A large number of people have developed models for predicting the outcomes of college basketball games. For those that have made their picks publicly available, ThePredictionTracker does a great service by tracking the live performance of each model over the course of the season. Unfortunately, it's difficult to do a direct comparison of models using the summary page on the Tracker. For one thing, each model has predicted a different subset of games (in many cases this is accidental -- schedules get modified and web scrapers don't pick up the changes -- but some models don't start making picks altogether until weeks or months into the season). Further, there are a few misprinted lines in the Tracker data. For example, the Tracker shows an opening line of -22 and a closing line of +64.5 for UCLA vs. Presbyterian on 11/19/2019 (the line closed at -23 or -23.5 depending on the book).

Throughout the 2018-19 season, I'll try to update this page with some further analysis of the Tracker data. For what follows, I chose a subset of models which have made picks since the very beginning of the season, and I threw out games for which any of those models did not make a pick. In a (somewhat lazy) attempt to address misprinted lines, I filtered out any games for which the opening and closing lines differed by more than 5 points (it's very rare that this really happens).

Results shown are as of 2019-01-16 for a set of 2515 games:
Mean Squared Error (MSE) Model
126.898 Line
128.493 Opening Line
129.243 Erik Forseth
129.811 TeamRankings
131.892 Dokter Entropy
134.787 ESPN BPI
135.556 Sagarin Rating
135.939 Sagarin Predictor
136.536 Sagarin Golden Mean
137.107 Kenneth Massey
140.995 DRatings.com
142.265 Sonny Moore
149.051 StatFox
150.893 ComPughter Ratings
152.853 Sagarin Recent

Accuracy Model
0.766 Line
0.766 Opening Line
0.764 Erik Forseth
0.760 TeamRankings
0.760 Sagarin Predictor
0.758 ESPN BPI
0.757 Sagarin Rating
0.756 Sagarin Golden Mean
0.755 Kenneth Massey
0.754 Dokter Entropy
0.751 DRatings.com
0.749 Sonny Moore
0.742 ComPughter Ratings
0.741 Sagarin Recent
0.738 StatFox

Clearly the line is the best statistical predictor of the outcome. Nevertheless, we can ask how each model would have done against the spread, shown below:
% Against the Spread Model
0.515 ESPN BPI
0.512 Sagarin Golden Mean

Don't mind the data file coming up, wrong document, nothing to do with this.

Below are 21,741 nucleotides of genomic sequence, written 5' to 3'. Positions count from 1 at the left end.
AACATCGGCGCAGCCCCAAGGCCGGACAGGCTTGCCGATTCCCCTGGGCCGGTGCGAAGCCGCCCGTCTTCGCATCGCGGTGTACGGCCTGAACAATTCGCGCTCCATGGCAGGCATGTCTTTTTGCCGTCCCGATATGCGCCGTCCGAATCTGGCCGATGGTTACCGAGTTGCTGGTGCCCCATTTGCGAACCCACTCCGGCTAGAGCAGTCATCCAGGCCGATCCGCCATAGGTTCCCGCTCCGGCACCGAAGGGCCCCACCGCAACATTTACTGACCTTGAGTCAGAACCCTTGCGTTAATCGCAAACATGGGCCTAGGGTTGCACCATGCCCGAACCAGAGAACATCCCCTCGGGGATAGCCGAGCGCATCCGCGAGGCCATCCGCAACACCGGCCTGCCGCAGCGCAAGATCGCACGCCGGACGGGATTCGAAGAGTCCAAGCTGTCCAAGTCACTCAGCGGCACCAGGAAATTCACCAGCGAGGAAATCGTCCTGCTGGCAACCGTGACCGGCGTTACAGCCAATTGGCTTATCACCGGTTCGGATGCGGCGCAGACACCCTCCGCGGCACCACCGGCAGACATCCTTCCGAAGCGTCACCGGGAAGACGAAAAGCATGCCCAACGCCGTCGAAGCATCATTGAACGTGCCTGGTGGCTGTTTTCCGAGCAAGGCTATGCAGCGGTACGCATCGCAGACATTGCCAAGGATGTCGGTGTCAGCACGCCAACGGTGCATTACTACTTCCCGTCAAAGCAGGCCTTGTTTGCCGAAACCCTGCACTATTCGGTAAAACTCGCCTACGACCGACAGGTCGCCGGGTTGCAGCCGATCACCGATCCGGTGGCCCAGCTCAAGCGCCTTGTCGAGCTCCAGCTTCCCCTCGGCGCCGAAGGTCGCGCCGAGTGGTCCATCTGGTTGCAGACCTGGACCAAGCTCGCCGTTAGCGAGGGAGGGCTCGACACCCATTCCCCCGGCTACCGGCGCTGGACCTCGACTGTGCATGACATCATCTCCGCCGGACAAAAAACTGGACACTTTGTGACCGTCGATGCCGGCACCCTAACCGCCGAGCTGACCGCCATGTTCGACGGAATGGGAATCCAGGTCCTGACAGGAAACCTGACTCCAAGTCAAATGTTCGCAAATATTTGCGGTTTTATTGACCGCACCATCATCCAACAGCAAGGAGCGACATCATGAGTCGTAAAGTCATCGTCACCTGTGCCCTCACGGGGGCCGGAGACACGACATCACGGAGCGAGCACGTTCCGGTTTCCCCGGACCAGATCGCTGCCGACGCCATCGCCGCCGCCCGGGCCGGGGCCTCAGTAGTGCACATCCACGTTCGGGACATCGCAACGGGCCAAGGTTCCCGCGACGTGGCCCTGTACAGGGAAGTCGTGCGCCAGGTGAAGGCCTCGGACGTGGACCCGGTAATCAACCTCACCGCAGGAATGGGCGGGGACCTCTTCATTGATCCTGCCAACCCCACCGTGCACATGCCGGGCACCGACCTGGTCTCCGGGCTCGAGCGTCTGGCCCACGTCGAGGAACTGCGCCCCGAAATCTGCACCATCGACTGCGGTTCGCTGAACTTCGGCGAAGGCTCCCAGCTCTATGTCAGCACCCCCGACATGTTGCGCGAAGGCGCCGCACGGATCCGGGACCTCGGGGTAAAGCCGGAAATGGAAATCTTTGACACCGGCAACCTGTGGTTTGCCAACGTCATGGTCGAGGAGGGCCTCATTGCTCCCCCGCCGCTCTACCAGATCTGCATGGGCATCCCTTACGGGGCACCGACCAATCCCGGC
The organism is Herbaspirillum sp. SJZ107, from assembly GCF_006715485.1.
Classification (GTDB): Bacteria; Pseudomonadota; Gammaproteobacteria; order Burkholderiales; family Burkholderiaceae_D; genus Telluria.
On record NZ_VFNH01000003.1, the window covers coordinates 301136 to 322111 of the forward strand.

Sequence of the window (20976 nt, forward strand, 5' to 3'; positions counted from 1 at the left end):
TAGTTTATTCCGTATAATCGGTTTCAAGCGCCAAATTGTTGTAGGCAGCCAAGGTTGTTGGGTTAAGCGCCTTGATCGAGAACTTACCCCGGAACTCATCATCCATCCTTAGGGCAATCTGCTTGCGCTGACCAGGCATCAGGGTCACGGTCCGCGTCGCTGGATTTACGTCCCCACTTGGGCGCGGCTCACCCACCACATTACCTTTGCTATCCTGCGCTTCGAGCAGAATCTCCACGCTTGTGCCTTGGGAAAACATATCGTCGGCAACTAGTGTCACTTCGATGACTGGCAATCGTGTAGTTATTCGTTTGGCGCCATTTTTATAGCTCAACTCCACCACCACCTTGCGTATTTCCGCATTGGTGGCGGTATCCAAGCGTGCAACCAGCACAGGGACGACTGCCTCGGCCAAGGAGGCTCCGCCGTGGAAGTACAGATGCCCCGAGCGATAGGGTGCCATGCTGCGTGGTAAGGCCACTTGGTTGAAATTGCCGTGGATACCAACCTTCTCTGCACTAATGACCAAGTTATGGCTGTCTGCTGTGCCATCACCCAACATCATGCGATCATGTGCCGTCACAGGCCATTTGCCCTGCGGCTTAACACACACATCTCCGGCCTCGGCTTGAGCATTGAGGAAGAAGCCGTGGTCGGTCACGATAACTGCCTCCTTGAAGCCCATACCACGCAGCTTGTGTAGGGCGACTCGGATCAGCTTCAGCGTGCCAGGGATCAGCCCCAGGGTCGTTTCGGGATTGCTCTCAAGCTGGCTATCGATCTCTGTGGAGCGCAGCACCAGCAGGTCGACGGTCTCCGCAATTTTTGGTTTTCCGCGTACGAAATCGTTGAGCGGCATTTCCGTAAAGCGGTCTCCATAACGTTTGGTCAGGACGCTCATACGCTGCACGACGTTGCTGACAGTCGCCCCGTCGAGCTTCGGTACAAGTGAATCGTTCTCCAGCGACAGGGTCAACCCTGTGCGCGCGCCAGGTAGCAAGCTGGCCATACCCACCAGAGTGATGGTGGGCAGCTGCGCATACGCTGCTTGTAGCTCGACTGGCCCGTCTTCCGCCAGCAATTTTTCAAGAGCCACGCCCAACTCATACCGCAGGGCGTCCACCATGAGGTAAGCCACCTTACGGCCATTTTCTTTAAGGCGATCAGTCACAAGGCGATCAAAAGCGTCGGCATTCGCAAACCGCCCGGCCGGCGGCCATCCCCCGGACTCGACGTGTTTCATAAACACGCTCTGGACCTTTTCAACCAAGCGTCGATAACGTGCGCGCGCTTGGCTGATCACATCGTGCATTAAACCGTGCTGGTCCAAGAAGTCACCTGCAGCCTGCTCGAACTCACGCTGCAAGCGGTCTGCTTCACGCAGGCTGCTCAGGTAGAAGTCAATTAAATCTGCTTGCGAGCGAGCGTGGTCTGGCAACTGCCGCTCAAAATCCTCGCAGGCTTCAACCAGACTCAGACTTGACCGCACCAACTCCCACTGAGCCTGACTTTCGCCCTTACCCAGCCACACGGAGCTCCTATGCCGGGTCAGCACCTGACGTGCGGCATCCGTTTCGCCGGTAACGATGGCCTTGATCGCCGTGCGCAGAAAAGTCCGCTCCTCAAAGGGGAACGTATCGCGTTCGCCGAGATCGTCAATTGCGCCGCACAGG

0.507 Sagarin Rating
0.503 Sagarin Predictor
0.502 Sonny Moore
0.500 Erik Forseth
0.500 Dokter Entropy
0.499 TeamRankings
0.499 DRatings.com
0.491 Kenneth Massey
0.490 Opening Line
0.487 StatFox
0.484 Sagarin Recent
0.475 ComPughter Ratings

Although no individual model predicts the point spread as well as the line, we might ask whether any linear combination of models can do so. Let's regress the observed margins of victory onto the predictions of each model, but constrain the regression to have nonnegative coefficients. Subject to the nonnegativity constraint, this would give the optimal (backward-looking) mixture of predictors. We find:
Coefficient Model
0.453 Erik Forseth
0.254 Dokter Entropy
0.235 ESPN BPI
0.042 Sonny Moore
0.033 Sagarin Predictor
0.000 Kenneth Massey
0.000 Sagarin Rating
0.000 TeamRankings
0.000 StatFox
0.000 Sagarin Recent
0.000 Sagarin Golden Mean
0.000 DRatings.com
0.000 ComPughter Ratings

The MSE of this hypothetical predictor would be 127.818. Not bad! However, note that this is optimistic, since in addition to being backward-looking, we both fit the model and then computed the MSE using the full dataset.

Out of curiosity, what if we included the line itself in the above regression? Can any of our models add value when combined with the line?
Coefficient Model
0.689 Line
0.140 Erik Forseth
0.104 ESPN BPI
0.087 Dokter Entropy
0.003 Sonny Moore
0.000 Opening Line
0.000 Kenneth Massey
0.000 Sagarin Rating
0.000 TeamRankings
0.000 StatFox
0.000 Sagarin Recent
0.000 Sagarin Predictor
0.000 Sagarin Golden Mean
0.000 DRatings.com
0.000 ComPughter Ratings

Interestingly, it seems that a couple of the models do perhaps capture something the line does not. The hypothetical MSE of this mixture would be 126.564.

At some point I will make my analysis available as a Jupyter notebook.